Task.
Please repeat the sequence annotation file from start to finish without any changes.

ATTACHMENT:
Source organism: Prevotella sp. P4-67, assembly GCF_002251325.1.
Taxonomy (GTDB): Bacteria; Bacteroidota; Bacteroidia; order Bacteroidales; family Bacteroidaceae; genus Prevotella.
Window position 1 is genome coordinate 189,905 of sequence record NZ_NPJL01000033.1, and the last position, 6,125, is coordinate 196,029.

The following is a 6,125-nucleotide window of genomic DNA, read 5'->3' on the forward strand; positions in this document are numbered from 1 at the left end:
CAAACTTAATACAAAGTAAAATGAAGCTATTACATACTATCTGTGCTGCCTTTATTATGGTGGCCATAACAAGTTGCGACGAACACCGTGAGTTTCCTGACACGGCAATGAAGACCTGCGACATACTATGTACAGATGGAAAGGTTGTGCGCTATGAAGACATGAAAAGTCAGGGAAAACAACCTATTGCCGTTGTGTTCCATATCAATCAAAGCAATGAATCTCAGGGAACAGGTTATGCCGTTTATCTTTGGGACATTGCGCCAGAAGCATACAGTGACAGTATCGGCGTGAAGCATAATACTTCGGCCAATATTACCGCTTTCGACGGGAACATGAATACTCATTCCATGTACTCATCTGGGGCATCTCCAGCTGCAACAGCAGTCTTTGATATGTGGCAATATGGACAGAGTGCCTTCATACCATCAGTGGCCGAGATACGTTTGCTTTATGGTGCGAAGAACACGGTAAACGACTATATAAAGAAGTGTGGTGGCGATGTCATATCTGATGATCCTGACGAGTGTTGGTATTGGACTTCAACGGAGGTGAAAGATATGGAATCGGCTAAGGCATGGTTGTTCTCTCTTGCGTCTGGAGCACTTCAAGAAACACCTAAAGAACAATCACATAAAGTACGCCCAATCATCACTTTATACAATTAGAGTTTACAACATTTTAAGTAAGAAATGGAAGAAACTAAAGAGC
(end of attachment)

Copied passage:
Source organism: Prevotella sp. P4-67, assembly GCF_002251325.1.
Taxonomy (GTDB): Bacteria; Bacteroidota; Bacteroidia; order Bacteroidales; family Bacteroidaceae; genus Prevotella.
Window position 1 is genome coordinate 189,905 of sequence record NZ_NPJL01000033.1, and the last position, 6,125, is coordinate 196,029.

The following is a 6,125-nucleotide window of genomic DNA, read 5'->3' on the forward strand; positions in this document are numbered from 1 at the left end:
CAAACTTAATACAAAGTAAAATGAAGCTATTACATACTATCTGTGCTGCCTTTATTATGGTGGCCATAACAAGTTGCGACGAACACCGTGAGTTTCCTGACACGGCAATGAAGACCTGCGACATACTATGTACAGATGGAAAGGTTGTGCGCTATGAAGACATGAAAAGTCAGGGAAAACAACCTATTGCCGTTGTGTTCCATATCAATCAAAGCAATGAATCTCAGGGAACAGGTTATGCCGTTTATCTTTGGGACATTGCGCCAGAAGCATACAGTGACAGTATCGGCGTGAAGCATAATACTTCGGCCAATATTACCGCTTTCGACGGGAACATGAATACTCATTCCATGTACTCATCTGGGGCATCTCCAGCTGCAACAGCAGTCTTTGATATGTGGCAATATGGACAGAGTGCCTTCATACCATCAGTGGCCGAGATACGTTTGCTTTATGGTGCGAAGAACACGGTAAACGACTATATAAAGAAGTGTGGTGGCGATGTCATATCTGATGATCCTGACGAGTGTTGGTATTGGACTTCAACGGAGGTGAAAGATATGGAATCGGCTAAGGCATGGTTGTTCTCTCTTGCGTCTGGAGCACTTCAAGAAACACCTAAAGAACAATCACATAAAGTACGCCCAATCATCACTTTATACAATTAGAGTTTACAACATTTTAAGTAAGAAATGGAAGAAACTAAAGAGC